Just give it a try – tips and tools.

Looking for change? You just don’t know how to go about it? Then ask our experts. With 30 years of experience, trust and transparency, they will give you the confidence you need. But to make sure that you're well informed before we set off on our journey together, here are a few tips and tools in advance.


The first step towards any new job is the application. However, what is the right way to go about applying? What should you include in an application and what should definitely be left out? What kind of photo and what references do you need to enclose? How do you write a CV? What should you pay attention to during interviews? How do you prepare for an interview?

We have as many answers as you have questions. At the very least. That way, we can progress together.

.mse shows you in the right light.

Helpful tips and tools, in detail from A – Z.

Application documents

Your application represents your first contact with a company. That is why you are well advised to invest time and money in your application. Your documents are your business card; they give the HR manager an initial impression of you. And that is crucial!
Regardless of whether yours is a spontaneous application or a response to an advertised post – always do the research to find out the exact name of the company, its address and the person to contact. A complete application is made up of a covering letter, a CV and references. Do not use Internet-style abbreviations; a polite form of address and correct spelling and punctuation are de rigueur. 

Letter/covering letter

The most important part of any application is the personal letter – the objective is to introduce yourself briefly on no more than one page. In the letter, you explain:

  • Why you want to work with that company in particular,
  • Why you are the right person for the company and the advertised post,
  • Why employing you could be an advantage for the company.

Present yourself in a positive and optimistic way and be natural. Anyone who exaggerates or hides their light under a bushel is stacking the cards against themselves.

CV

The CV is a tabular list of your professional career, education and training. Pay attention to the following points:

  • Your CV must be complete and without gaps, and provide meaningful information. Lengthy periods of time that are unaccounted for make potential employers wary.
  • List your job references and academic education in chronological order, supplying the dates – starting with the most recent job and closing with your last academic qualification.
  • Describe your activities so that the reader can build a detailed picture of you.
  • Provide precise information, e.g. about your computer or language skills
  • A current photo is a must. Professional portraits taken by a photographer are suitable material – snapshots from your last vacation are out.
  • A CV should also contain some personal information. Add your hobbies or voluntary activities.
  • Men should state whether they have completed their military or civilian service
  • Other skills, such as a possession of a driving licence

 

Further Information

Appendices

You should also enclose:

  • Your highest academic diploma (e.g., school-leaving certificate, university degree)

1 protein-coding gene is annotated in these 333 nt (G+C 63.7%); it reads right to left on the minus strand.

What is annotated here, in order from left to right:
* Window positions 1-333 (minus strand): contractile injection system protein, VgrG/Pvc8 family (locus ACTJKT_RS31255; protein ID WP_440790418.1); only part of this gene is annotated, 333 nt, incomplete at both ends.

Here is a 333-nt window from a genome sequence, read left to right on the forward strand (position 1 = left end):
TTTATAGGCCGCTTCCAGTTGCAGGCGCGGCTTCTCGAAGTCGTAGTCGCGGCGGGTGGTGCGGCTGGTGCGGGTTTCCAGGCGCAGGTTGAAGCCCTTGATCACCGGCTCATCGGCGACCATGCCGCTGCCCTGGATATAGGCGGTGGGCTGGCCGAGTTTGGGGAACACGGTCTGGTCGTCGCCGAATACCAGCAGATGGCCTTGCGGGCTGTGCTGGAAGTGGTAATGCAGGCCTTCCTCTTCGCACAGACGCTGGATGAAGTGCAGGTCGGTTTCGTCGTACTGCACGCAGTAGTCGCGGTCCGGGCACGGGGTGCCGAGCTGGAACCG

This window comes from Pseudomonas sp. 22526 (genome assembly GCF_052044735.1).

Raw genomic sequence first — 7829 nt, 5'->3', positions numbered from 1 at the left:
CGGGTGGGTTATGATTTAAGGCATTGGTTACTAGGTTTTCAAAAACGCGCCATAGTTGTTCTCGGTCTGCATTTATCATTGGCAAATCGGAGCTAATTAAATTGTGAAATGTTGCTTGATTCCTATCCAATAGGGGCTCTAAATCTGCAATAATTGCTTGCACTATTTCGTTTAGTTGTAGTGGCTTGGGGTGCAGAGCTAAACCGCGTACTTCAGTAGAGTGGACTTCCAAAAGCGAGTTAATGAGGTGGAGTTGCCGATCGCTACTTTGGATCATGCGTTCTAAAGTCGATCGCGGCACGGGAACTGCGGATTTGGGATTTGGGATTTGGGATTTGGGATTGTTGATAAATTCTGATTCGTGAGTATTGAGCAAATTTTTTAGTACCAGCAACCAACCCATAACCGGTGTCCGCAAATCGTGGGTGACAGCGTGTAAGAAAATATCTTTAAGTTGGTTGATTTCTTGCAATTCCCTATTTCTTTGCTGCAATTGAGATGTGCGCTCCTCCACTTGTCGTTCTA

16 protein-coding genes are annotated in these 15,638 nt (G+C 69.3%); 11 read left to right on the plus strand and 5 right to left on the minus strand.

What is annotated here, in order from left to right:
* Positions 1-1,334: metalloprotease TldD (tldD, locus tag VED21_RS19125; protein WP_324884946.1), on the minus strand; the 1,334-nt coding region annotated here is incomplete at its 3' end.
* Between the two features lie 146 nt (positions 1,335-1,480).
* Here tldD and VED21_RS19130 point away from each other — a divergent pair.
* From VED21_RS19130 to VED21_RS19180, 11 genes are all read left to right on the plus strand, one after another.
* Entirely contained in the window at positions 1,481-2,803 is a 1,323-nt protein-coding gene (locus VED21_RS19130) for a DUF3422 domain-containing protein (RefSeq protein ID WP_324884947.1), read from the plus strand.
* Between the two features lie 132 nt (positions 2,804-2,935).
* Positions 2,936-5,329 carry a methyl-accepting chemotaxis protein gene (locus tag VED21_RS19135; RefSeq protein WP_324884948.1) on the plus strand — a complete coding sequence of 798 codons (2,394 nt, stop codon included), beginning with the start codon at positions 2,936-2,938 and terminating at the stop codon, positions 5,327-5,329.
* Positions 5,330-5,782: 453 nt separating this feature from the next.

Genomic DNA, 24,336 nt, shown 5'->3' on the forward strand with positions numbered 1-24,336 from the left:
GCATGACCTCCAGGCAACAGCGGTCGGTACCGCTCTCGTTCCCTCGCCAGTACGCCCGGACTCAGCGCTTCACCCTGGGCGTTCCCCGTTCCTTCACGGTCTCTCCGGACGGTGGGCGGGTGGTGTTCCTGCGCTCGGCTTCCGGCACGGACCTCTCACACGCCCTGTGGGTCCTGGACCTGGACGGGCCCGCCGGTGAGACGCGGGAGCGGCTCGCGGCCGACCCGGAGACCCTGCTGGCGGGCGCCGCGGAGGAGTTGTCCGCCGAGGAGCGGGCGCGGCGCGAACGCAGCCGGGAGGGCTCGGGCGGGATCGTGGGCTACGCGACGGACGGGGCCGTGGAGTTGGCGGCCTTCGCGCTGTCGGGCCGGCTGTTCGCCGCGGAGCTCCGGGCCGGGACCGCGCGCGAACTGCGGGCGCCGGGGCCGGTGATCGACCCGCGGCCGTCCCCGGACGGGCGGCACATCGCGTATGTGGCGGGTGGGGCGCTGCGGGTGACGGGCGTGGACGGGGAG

• Testimonials from previous employees
  • Certificates testifying to attendance at training courses and any additional qualifications

Sending your documents

In recent years, electronic applications have become the norm, but they are scarcely any different from postal applications. Attachments should not exceed 3MB altogether. Larger data volumes are often blocked. Save your covering letter, CV and documents separately – best of all in pdf format. In your e-mail, write just a short accompanying text. The principal information should figure in your covering letter.

Job interview

When you are invited to an interview, the job is within reach! Besides arriving punctually for the interview and being well-groomed, there are a few more points to pay attention to.

Being well-prepared is half the battle
Find out everything you can about your potential new employer. On the Internet, you can find information about any company to help prepare yourself for any questions
Apply some thought as to what your capabilities and skills are. Only someone who is aware of their strengths and weaknesses will be able to come across as self-confident without seeming arrogant.
 
Your big moment

  • The HR manager’s first impression is formed within seconds. A groomed appearance – in other words, clean, smart clothes, neat hair and discreet styling and make-up – will ensure that you put across a pleasant image.
  • Punctuality is the icing on the cake! Better to give yourself an extra ten minutes to check your hair and clothes, switch your mobile phone off, get rid of your chewing gum and recall the name of your interviewer. And if you are running late, it’s imperative to call your interviewer and inform him or her of the fact.
  • Bring your complete application with you.
  • Be natural and polite. Introduce yourself with an appropriate shake of the hand and your full name. Make regular eye contact with your interviewer, listen carefully and think carefully about your answers. Emphasize the fact that you are interested in the post and ask questions – that shows proof of genuine interest.
  • Talk about what you are good at and what experience you have – after all, the company wants to get to know you. Show that you are motivated and willing, and also put your personality across.
  • Lastly, thank the interviewer for the interview and politely inquire as to when you might be hearing more.

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